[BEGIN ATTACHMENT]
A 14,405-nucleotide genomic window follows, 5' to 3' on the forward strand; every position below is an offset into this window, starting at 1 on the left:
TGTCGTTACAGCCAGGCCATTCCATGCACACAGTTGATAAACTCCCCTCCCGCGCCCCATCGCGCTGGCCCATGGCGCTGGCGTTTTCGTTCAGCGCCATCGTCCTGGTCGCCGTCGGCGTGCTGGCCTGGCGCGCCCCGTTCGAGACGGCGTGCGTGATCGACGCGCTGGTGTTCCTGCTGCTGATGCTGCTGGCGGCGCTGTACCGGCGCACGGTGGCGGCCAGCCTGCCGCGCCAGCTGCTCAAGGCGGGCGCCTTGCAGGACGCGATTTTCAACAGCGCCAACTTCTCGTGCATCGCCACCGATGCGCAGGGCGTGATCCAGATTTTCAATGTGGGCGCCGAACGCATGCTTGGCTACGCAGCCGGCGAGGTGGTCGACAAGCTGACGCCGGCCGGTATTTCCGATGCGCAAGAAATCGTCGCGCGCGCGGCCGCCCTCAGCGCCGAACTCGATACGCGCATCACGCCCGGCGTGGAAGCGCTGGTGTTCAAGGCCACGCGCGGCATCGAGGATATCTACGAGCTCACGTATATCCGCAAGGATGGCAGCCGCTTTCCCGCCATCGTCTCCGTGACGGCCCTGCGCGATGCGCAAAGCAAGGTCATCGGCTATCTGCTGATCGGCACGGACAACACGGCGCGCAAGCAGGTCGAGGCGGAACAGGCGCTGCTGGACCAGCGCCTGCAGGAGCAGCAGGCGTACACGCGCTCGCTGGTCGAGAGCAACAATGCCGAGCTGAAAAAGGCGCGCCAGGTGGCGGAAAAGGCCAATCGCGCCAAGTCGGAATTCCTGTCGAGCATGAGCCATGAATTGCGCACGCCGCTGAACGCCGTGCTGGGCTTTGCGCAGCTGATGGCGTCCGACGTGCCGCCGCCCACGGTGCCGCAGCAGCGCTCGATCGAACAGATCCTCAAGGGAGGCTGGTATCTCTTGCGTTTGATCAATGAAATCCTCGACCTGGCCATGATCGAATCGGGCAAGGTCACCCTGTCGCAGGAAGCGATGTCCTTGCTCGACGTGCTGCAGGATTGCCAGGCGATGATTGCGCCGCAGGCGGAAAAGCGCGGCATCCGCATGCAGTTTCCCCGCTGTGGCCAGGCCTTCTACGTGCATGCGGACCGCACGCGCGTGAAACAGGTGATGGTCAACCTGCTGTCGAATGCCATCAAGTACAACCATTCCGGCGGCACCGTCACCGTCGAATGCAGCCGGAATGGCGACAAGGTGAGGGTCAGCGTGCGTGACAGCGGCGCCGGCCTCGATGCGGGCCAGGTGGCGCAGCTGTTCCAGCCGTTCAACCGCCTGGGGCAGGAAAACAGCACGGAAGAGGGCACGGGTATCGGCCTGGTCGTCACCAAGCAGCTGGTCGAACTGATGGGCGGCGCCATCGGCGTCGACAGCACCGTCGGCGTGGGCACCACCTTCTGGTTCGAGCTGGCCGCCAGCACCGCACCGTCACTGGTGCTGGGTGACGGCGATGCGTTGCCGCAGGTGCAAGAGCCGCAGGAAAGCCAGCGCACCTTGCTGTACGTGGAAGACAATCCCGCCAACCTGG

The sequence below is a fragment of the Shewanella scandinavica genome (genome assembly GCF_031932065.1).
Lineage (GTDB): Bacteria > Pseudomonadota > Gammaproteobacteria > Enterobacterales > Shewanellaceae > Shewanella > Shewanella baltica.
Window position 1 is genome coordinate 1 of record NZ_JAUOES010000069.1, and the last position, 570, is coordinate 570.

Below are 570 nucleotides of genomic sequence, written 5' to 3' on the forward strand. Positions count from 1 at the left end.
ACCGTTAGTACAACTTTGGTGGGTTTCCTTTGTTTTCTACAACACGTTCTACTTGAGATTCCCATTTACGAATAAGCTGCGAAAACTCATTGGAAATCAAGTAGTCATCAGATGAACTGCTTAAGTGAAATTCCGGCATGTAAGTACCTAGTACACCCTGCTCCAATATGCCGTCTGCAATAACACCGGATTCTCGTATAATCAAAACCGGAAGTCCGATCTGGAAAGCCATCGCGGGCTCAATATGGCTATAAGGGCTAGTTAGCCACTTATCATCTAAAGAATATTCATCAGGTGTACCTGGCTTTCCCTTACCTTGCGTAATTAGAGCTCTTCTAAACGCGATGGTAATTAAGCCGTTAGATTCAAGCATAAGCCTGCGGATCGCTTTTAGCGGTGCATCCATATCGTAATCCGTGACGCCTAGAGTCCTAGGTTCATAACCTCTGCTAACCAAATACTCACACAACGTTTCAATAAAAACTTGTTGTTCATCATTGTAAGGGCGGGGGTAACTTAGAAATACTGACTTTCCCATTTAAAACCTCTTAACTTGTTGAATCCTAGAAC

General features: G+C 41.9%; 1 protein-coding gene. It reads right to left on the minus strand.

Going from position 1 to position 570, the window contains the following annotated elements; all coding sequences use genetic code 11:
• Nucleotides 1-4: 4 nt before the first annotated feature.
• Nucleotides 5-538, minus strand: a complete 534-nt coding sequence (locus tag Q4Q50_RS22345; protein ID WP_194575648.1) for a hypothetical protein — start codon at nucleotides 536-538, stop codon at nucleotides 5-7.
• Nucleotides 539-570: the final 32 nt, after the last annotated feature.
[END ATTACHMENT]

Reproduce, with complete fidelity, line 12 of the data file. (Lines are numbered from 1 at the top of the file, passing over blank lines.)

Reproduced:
• Nucleotides 539-570: the final 32 nt, after the last annotated feature.